Recently I was engaged in a project where by the customer wanted to push messages to the mobile application from their website. For e.g. when a page is published in the website, a new product added or price changed for a product, customer wanted to send push notifications to the mobile applications in these events.
While developing applications, it is quite common that you are required to produce formatted output. This is a common scenario for any developer whether you develop console application, web application or Mobile application. With C# 6 onwards Microsoft introduced a special character called interpolation operator ($) to help developers easily manipulate the string literals.
In this article, I am briefly explaining the interpolation operator with the help of couple of examples.
Let us consider the example of adding two numbers and print their sum as the output. Very simple example. The below is the old (ugly) way of doing this in C# with ASP.Net.
int a = 2, b = 3, sum = a + b;
Response.Write("The sum of " + a + " and " + b + " is " + sum);
One of my customer, who was using a popular video service to render all his video files in the website was looking for alternatives. The concerns from the customer were the following
It was a long-awaited feature to return multiple values from a method. Developers used collection variables such as Array, ArrayList or Generic List to return multiple values from methods. Now with Visual Studio 2017 and C# 7, you can easily return multiple values with the help of Tuples.
In this article, I am going to explain how tuples can be used in C# 7 onwards to return multiple values.
Consider the following code from the console application. The method GetDivisionResults accepts two parameters namely number and divisor and returns two integers that are quotient and remainder.
static void Main(string args)
int number = 17;
int devisor = 5;
var result = GetDivisionResults(17, 5);
Console.WriteLine("Quotient is " + result.Item1);
Console.WriteLine("Remainder is " + result.Item2);
In this article, I am going to explain how to create SharePoint hosted Add-In using Visual Studio and how to deploy this Add-In to SharePoint 2016 on premise version.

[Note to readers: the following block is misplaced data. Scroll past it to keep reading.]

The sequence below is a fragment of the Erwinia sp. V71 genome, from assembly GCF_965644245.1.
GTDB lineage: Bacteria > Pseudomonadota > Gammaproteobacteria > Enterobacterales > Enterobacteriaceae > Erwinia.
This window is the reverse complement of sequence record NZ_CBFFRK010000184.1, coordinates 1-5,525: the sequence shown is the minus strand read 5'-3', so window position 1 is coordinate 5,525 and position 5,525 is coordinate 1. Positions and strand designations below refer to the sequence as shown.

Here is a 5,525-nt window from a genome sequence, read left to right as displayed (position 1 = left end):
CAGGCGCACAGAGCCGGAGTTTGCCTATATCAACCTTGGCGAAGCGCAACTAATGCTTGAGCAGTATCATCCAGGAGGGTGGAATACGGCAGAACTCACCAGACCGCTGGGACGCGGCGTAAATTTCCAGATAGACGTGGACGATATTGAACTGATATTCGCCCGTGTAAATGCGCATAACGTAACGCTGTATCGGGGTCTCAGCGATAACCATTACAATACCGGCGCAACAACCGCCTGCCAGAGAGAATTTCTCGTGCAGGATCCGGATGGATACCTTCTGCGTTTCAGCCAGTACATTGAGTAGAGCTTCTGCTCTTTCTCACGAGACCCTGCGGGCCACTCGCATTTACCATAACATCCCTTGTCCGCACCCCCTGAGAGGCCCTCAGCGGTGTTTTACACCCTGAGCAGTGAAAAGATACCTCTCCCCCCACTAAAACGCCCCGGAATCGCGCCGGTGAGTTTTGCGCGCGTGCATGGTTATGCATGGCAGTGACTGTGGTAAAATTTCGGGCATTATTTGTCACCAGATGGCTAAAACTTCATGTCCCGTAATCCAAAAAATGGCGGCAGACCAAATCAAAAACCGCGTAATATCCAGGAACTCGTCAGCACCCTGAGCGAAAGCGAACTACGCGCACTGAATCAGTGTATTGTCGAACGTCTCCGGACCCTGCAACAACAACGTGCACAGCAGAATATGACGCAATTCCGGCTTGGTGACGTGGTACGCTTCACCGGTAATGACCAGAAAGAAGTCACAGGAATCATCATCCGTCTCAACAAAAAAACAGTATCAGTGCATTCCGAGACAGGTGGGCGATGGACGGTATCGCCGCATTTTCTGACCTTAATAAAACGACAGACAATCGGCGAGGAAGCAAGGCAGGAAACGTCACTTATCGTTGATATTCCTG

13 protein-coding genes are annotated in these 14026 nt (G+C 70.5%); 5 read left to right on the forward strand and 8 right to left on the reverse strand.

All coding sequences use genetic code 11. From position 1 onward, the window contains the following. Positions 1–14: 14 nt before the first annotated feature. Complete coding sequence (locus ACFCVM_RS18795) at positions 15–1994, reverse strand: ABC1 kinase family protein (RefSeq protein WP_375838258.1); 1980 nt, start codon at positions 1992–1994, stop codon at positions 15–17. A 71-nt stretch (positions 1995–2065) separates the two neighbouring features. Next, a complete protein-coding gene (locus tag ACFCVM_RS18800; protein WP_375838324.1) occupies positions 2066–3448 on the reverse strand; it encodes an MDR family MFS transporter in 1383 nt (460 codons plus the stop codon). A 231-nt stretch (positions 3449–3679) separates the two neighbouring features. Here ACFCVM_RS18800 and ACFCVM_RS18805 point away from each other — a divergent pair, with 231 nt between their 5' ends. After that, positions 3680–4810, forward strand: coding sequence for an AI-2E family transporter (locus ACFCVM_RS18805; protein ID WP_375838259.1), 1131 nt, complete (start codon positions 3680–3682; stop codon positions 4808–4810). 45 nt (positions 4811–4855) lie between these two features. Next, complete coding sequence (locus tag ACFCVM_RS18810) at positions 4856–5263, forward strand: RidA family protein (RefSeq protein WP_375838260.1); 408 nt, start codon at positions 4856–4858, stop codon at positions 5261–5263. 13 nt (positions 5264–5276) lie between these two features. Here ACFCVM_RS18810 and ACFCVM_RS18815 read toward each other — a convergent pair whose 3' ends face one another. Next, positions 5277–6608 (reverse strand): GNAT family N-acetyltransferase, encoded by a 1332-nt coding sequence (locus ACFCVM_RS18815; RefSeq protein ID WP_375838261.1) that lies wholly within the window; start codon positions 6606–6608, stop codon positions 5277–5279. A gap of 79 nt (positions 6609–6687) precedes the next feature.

Building a successful Add-in include two steps. First you need to author your Add-In using Visual Studio. Once you build your Add-in you need to deploy this Add-In to a SharePoint environment and test the Add-In. You can deploy the Add-In to SharePoint online or to the on-premise SharePoint. This article covers the deployment of Add-in to the On Premises version.
Step 1: Create Your Add-In
Open Visual Studio as administrator. From the Menu, select File -> New -> Project
In the new Project Dialog box, from the left menu, expand Visual C#, then Office/SharePoint and choose SharePoint Add-in. Also you can use the search box in the top right corner to locate the Add-n Project template.
Managed navigation in SharePoint allows you to define SEO friendly URLs to SharePoint pages. This feature helps your visitors remember the URLs and also increases your page ranking in search engines. Once you enable the managed navigation for your site, SharePoint relates every page with a navigation term. To understand more about managed navigation, find the MSDN link
Since Visual Studio 2017 is released, I wanted to try it as usual. But I found, there is no ISO available for Visual Studio 2017. But there is a beautiful guide available that explains how to create an offline installer for Visual Studio. You can find the document in the below link
When you create a project in Visual studio 2015, the first thing you need to choose is the location for the project. By default the location is under the documents which is under the system drive. The below screenshot shows the new project dialog with the default location.